Fri, Jan 04, 2013 - Page 8 News List

Taiwan’s meek join forces, hit back

By Chiu Yu-bin 邱毓斌

A recent example can be seen in the recent strike by workers at textile producer Hualon Corp. In the past, this sort of movement would never have gained much attention outside of labor circles. However, in the recent Hualon strike, students played a prominent role, helping the strike staged by the workers to gain strength during the more than 100 days of its duration, giving mainstream media no choice but to report on the issue.

In addition, cyberspace is also making it easier to start collective actions. A recent example of this can be seen from the protests held by students on school campuses against media monopolization.

Looking back, we can see that the interaction of the real world and the Internet has strengthened public resistance to the government.

Finally, more people are realizing how important it is to make donations in support of lively civic groups. In the past, public donations mostly went to faith-based charity groups and political parties. However, faith-based charity groups are not willing to get involved in the deeper structures of our society and after the Democratic Progressive Party’s efforts on many social issues were ignored by social movements, the public has started to realize the social significance of civic groups and to donate to them. This has led to the strengthening of many social movements. The experience of many democracies has shown that a strong and independent civil society is a prerequisite for a democratic and fair society.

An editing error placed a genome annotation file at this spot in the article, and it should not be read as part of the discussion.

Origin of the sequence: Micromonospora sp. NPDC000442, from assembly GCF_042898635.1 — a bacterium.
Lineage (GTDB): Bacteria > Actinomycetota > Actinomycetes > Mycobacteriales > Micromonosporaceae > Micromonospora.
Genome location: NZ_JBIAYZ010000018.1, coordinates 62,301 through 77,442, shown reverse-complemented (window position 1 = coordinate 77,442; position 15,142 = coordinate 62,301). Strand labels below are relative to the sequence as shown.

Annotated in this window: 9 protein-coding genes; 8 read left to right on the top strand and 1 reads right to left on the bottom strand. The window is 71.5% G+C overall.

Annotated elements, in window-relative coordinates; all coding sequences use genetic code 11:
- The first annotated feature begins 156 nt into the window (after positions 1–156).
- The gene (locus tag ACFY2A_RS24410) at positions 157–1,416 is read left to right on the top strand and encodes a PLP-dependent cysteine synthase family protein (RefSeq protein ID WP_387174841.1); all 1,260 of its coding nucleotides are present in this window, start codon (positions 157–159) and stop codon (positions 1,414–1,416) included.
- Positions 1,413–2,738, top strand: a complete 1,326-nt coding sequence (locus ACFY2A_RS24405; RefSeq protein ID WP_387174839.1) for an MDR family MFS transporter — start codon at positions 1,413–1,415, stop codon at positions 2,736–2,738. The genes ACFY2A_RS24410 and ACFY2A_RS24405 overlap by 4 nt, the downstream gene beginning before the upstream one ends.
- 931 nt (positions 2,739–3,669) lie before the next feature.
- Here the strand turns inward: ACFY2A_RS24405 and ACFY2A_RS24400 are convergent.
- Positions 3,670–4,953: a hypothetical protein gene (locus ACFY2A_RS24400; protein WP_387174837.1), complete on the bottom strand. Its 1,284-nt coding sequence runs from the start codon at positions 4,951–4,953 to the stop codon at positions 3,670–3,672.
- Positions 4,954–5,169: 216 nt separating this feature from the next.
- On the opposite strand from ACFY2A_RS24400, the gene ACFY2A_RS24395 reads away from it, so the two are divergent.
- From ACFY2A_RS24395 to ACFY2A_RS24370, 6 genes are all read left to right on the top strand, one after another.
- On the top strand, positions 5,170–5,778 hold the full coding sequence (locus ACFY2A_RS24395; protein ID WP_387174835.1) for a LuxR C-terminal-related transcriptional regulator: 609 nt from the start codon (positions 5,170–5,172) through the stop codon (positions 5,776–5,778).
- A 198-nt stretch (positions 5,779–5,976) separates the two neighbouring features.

The average citizen must overcome a perceived lack of political power and learn to pay attention to a greater number of public affairs issues. People also need to make donations, work as volunteers and join organizations to take concrete action.

This year, this trend has become clearer than in the past. As our political and economic systems become more influenced by neoliberalism, it would not be surprising if groups of powerless citizens were to join hands to form larger and stronger social movements.

Chiu Yu-bin is an assistant professor in the Department of Social Development at the National Pingtung University of Education.

Translated by Drew Cameron

This story has been viewed 2224 times.

Comments will be moderated. Remarks containing abusive and obscene language, personal attacks of any kind or promotion will be removed and the user banned.

TOP top